The smaller, family companies in Canada are the ones that will most significantly feel the strain of the softwood lumber dispute and related duties because they don’t diversify their business by investing in US markets.   The lumber from all the Canadian mills is important for the US lumber market, but there needs to be competitive balance.

Where the Forest Service comes in

So how can the US Forest Service help in all this?  If there were to be a massive increase in the forest restoration efforts in the Western States, it could shift the supply dynamic enough to help keep US mills profitable during market downturns.  If American companies had the ability to keep their mills profitable at lower prices, the harm from Canadian imports would be reduced.

Thin the west
US Forests need active forest restoration

Out of the 192 million Forest Service acres, 82 million acres are in need of forest restoration.  This means the forests need actively managed by way of logging, thinning, and deferred maintenance.  The by-product of this much-needed work could take medium and long-term pressure off the Softwood Lumber Agreement.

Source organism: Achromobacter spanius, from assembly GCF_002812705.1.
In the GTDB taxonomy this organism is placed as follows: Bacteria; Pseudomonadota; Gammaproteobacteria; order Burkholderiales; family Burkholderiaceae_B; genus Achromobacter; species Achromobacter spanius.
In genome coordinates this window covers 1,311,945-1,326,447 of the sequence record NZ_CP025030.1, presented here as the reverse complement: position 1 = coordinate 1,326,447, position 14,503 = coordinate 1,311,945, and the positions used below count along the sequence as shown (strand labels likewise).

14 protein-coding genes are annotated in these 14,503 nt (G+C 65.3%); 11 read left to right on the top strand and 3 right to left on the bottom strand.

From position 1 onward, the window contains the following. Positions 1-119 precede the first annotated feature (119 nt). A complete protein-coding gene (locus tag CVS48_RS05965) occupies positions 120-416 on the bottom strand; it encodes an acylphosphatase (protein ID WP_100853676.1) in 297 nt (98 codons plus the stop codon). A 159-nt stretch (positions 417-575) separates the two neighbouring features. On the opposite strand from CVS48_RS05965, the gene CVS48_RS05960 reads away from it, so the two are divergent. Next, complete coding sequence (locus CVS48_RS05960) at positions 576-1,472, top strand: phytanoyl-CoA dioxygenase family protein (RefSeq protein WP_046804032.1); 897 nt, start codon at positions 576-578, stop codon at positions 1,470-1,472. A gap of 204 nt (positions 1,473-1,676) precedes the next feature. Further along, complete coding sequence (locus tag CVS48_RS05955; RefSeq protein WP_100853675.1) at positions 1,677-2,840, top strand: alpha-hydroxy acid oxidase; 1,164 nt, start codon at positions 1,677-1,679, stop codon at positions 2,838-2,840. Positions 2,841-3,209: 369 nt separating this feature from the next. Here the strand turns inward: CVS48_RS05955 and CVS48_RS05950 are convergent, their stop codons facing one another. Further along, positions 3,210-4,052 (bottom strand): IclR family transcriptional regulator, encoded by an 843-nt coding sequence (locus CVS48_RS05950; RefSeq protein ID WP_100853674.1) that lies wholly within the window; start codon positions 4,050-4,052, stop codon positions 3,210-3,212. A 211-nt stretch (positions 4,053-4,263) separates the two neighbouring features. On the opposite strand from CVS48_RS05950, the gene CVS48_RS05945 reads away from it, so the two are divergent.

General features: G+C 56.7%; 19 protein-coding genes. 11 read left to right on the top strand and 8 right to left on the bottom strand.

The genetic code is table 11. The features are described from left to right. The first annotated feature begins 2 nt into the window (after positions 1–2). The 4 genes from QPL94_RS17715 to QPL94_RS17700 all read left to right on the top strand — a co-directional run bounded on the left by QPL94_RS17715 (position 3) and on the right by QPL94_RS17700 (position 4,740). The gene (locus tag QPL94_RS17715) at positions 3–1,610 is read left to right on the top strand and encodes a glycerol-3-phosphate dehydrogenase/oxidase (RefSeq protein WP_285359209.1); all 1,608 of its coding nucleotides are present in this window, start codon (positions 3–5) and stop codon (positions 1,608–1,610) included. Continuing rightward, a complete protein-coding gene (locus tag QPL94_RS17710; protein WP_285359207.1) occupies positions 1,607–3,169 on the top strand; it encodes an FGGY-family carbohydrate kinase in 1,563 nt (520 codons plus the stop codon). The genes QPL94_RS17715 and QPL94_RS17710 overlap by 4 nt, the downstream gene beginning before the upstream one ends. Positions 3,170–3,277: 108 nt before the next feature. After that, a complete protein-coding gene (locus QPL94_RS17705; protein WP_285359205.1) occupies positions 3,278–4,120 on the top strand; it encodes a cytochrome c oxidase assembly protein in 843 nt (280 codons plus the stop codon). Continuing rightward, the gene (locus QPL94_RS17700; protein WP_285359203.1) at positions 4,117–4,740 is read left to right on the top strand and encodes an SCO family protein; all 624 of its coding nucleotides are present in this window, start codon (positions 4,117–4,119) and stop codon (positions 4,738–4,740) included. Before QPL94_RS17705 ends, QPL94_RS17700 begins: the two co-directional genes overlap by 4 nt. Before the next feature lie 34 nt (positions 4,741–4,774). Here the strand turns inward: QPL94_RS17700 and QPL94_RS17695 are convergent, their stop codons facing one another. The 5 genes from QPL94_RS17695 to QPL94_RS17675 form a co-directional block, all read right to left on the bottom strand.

This isn’t the whole solution.  We still have currency fluctuations and market pricing to deal with, but running sawmills has everything to do with supply.   If we can help ease that, we may be able to reach an agreement that is good for North America.

4 thoughts on “Softwood Lumber & The US Forest Service”

  1. Russ,

    This is a great post and really puts a lot of things into perspective for me, both personally and professionally. Although currently employed by a state agency as a forester, my early forestry career goes back to the early 1980’s and included over 22 years with the private sector in 4 western US states (mostly in forestry & logging contracting and the procurement of timber for medium to large sawmills). Have also been involved in numerous logging, sawmill, and other associated businesses bankruptcies/shut downs over the years and know very well the animosity that this can create (especially when you have a family to support!).